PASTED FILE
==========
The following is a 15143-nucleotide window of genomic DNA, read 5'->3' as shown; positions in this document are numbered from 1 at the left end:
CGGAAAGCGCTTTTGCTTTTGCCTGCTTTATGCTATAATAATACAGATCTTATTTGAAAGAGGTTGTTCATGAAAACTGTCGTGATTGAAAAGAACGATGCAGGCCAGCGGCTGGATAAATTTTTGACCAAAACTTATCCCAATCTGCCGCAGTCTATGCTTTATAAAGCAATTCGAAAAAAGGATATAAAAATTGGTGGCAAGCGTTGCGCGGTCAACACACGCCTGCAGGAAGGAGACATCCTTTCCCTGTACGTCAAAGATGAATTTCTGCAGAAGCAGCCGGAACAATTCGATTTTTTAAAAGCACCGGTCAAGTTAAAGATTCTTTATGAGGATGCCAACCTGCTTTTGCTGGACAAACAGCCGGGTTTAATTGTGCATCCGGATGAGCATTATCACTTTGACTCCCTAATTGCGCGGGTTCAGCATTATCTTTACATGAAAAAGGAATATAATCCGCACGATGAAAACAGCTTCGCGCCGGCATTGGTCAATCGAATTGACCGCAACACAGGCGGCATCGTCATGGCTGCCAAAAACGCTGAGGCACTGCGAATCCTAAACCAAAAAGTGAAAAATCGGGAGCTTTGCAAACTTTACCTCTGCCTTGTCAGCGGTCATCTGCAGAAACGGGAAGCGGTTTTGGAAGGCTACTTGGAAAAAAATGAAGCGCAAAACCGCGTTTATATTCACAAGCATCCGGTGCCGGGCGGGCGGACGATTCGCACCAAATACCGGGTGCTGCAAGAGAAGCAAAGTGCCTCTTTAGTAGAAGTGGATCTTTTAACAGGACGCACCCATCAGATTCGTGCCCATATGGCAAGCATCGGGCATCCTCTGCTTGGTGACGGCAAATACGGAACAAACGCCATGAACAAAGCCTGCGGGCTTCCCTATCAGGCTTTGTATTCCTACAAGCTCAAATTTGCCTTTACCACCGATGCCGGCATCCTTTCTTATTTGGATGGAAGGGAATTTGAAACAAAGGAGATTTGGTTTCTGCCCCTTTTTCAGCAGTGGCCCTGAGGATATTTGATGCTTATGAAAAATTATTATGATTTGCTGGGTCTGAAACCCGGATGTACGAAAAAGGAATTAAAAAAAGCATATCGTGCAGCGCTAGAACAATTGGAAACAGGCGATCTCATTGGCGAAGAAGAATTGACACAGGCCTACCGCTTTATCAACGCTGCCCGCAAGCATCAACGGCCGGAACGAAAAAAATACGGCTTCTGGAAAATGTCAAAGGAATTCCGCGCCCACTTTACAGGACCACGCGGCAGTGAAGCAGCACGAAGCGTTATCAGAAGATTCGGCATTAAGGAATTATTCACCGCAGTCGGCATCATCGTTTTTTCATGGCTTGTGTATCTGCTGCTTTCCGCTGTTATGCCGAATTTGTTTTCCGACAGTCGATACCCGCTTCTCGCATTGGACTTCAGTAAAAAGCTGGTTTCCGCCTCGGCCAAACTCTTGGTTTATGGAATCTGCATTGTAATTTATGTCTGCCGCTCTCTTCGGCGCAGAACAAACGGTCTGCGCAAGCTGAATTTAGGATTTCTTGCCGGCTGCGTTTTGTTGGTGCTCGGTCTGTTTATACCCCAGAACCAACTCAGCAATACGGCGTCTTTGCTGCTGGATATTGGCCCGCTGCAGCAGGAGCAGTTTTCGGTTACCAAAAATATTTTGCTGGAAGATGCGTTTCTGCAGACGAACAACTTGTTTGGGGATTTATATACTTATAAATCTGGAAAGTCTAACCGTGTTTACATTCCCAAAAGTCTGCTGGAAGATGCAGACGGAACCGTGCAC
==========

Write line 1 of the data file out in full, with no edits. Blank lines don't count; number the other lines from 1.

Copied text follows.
The following is a 15143-nucleotide window of genomic DNA, read 5'->3' as shown; positions in this document are numbered from 1 at the left end: